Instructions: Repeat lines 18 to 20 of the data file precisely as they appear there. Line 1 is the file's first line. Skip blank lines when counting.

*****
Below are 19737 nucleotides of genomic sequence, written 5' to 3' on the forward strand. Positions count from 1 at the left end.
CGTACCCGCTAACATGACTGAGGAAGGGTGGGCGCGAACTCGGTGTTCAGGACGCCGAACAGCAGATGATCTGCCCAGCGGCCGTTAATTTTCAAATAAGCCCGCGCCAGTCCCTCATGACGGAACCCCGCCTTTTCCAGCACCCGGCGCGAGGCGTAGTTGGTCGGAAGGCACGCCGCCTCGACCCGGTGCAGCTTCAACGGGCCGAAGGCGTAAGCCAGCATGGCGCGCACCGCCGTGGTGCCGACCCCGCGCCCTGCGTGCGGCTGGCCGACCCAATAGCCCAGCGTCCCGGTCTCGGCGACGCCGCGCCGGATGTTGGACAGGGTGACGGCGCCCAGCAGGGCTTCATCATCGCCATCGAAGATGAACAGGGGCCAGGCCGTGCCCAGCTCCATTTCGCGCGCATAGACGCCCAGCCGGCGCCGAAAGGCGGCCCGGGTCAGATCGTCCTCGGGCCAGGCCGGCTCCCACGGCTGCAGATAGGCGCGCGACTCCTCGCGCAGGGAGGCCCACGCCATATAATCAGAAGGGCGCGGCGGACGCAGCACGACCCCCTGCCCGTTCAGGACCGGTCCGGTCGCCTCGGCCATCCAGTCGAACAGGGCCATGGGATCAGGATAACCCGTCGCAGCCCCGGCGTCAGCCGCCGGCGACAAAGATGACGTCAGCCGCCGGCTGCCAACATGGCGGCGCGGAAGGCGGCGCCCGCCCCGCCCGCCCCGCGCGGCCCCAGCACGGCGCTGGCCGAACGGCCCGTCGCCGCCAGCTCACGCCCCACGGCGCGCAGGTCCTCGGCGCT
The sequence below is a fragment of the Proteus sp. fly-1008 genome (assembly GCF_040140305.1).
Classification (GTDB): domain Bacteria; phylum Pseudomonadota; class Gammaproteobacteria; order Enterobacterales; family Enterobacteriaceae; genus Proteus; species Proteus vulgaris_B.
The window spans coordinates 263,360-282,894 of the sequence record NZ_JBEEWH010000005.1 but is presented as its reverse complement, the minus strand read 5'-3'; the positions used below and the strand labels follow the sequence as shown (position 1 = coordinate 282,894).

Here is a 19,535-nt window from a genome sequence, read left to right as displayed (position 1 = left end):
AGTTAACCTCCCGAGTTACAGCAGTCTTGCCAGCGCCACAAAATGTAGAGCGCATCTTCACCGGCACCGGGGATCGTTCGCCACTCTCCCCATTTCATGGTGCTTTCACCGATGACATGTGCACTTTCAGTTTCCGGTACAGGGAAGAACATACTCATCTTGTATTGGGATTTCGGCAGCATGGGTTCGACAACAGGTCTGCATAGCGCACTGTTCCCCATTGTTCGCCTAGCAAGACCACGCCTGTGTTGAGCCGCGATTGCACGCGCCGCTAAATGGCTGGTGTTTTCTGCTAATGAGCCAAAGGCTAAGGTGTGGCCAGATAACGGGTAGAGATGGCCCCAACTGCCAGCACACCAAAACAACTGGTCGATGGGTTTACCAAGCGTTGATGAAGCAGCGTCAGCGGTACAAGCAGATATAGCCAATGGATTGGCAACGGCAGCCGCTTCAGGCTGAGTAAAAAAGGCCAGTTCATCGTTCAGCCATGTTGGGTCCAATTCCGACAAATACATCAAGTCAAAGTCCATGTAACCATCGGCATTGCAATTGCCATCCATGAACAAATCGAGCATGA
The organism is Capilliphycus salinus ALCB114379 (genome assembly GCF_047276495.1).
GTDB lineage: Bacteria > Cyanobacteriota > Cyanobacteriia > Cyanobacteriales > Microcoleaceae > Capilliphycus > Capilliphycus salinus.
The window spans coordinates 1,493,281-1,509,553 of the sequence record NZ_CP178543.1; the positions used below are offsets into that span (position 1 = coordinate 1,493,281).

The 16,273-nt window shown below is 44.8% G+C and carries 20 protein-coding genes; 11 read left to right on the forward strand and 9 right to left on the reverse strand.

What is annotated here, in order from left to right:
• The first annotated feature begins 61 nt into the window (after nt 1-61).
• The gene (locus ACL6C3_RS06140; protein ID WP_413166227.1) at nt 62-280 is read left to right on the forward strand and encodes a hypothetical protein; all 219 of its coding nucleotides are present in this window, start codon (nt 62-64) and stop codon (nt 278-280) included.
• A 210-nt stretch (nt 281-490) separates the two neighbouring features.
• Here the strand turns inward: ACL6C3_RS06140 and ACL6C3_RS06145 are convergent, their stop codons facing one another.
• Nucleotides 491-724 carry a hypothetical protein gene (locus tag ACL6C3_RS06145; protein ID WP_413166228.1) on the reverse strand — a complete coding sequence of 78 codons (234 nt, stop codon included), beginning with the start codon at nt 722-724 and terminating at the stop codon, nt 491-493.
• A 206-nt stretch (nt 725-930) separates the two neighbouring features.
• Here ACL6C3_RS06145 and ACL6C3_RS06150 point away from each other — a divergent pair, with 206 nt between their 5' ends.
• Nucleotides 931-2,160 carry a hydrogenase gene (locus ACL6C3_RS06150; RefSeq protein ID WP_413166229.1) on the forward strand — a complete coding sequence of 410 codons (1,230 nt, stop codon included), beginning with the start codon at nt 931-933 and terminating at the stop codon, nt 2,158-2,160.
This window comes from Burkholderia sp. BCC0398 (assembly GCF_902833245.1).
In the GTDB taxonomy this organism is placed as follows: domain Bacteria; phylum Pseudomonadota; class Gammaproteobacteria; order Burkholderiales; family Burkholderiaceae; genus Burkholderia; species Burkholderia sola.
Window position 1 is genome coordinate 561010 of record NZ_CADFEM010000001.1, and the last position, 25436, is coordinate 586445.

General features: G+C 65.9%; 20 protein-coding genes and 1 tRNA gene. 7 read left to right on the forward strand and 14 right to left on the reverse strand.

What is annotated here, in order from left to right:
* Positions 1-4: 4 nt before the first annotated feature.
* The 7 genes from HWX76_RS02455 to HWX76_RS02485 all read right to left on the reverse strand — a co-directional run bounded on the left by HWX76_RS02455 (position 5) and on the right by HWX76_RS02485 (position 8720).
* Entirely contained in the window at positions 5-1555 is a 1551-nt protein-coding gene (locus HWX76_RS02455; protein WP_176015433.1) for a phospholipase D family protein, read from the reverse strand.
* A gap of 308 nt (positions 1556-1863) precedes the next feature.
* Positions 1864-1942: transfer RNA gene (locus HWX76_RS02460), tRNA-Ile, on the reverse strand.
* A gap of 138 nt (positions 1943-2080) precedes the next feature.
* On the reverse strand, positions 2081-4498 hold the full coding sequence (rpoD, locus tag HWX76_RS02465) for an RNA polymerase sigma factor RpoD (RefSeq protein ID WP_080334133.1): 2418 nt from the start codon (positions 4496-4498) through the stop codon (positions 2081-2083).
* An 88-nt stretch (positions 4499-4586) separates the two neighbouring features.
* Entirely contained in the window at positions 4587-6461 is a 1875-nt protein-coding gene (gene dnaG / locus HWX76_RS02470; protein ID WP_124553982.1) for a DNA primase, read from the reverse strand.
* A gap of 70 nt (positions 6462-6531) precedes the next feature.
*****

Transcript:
• A 206-nt stretch (nt 725-930) separates the two neighbouring features.
• Here ACL6C3_RS06145 and ACL6C3_RS06150 point away from each other — a divergent pair, with 206 nt between their 5' ends.
• Nucleotides 931-2,160 carry a hydrogenase gene (locus ACL6C3_RS06150; RefSeq protein ID WP_413166229.1) on the forward strand — a complete coding sequence of 410 codons (1,230 nt, stop codon included), beginning with the start codon at nt 931-933 and terminating at the stop codon, nt 2,158-2,160.